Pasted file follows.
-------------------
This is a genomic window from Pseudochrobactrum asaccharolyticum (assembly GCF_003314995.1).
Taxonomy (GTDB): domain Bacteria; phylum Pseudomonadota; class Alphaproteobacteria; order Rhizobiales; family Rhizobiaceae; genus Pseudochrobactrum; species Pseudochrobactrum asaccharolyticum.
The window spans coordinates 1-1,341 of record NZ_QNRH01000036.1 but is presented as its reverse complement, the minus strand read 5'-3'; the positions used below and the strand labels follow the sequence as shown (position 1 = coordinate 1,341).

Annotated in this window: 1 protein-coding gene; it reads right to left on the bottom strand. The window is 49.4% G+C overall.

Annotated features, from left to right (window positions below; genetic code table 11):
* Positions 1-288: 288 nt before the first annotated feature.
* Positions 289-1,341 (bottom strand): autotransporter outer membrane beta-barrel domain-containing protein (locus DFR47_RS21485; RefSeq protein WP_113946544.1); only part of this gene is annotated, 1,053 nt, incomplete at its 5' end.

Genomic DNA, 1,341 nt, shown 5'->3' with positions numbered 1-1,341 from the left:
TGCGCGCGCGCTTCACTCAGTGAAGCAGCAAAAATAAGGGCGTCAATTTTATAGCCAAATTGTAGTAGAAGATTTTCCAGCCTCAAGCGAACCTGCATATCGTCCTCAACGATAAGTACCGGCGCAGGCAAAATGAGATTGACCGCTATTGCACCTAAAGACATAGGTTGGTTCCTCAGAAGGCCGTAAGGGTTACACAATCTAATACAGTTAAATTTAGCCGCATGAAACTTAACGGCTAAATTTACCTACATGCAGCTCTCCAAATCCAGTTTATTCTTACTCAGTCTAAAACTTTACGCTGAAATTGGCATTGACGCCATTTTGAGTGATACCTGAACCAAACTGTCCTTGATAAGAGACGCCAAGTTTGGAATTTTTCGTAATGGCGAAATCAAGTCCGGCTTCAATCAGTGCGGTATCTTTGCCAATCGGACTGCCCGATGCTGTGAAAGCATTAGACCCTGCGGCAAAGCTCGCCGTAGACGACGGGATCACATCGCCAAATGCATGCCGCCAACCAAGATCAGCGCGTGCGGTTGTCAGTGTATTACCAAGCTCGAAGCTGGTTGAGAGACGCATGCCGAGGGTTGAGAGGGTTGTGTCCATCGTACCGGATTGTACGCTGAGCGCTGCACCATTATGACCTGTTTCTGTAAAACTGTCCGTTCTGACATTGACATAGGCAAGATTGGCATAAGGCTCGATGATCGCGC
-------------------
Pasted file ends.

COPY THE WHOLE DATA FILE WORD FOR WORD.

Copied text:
This is a genomic window from Pseudochrobactrum asaccharolyticum (assembly GCF_003314995.1).
Taxonomy (GTDB): domain Bacteria; phylum Pseudomonadota; class Alphaproteobacteria; order Rhizobiales; family Rhizobiaceae; genus Pseudochrobactrum; species Pseudochrobactrum asaccharolyticum.
The window spans coordinates 1-1,341 of record NZ_QNRH01000036.1 but is presented as its reverse complement, the minus strand read 5'-3'; the positions used below and the strand labels follow the sequence as shown (position 1 = coordinate 1,341).

Annotated in this window: 1 protein-coding gene; it reads right to left on the bottom strand. The window is 49.4% G+C overall.

Annotated features, from left to right (window positions below; genetic code table 11):
* Positions 1-288: 288 nt before the first annotated feature.
* Positions 289-1,341 (bottom strand): autotransporter outer membrane beta-barrel domain-containing protein (locus DFR47_RS21485; RefSeq protein WP_113946544.1); only part of this gene is annotated, 1,053 nt, incomplete at its 5' end.

Genomic DNA, 1,341 nt, shown 5'->3' with positions numbered 1-1,341 from the left:
TGCGCGCGCGCTTCACTCAGTGAAGCAGCAAAAATAAGGGCGTCAATTTTATAGCCAAATTGTAGTAGAAGATTTTCCAGCCTCAAGCGAACCTGCATATCGTCCTCAACGATAAGTACCGGCGCAGGCAAAATGAGATTGACCGCTATTGCACCTAAAGACATAGGTTGGTTCCTCAGAAGGCCGTAAGGGTTACACAATCTAATACAGTTAAATTTAGCCGCATGAAACTTAACGGCTAAATTTACCTACATGCAGCTCTCCAAATCCAGTTTATTCTTACTCAGTCTAAAACTTTACGCTGAAATTGGCATTGACGCCATTTTGAGTGATACCTGAACCAAACTGTCCTTGATAAGAGACGCCAAGTTTGGAATTTTTCGTAATGGCGAAATCAAGTCCGGCTTCAATCAGTGCGGTATCTTTGCCAATCGGACTGCCCGATGCTGTGAAAGCATTAGACCCTGCGGCAAAGCTCGCCGTAGACGACGGGATCACATCGCCAAATGCATGCCGCCAACCAAGATCAGCGCGTGCGGTTGTCAGTGTATTACCAAGCTCGAAGCTGGTTGAGAGACGCATGCCGAGGGTTGAGAGGGTTGTGTCCATCGTACCGGATTGTACGCTGAGCGCTGCACCATTATGACCTGTTTCTGTAAAACTGTCCGTTCTGACATTGACATAGGCAAGATTGGCATAAGGCTCGATGATCGCGC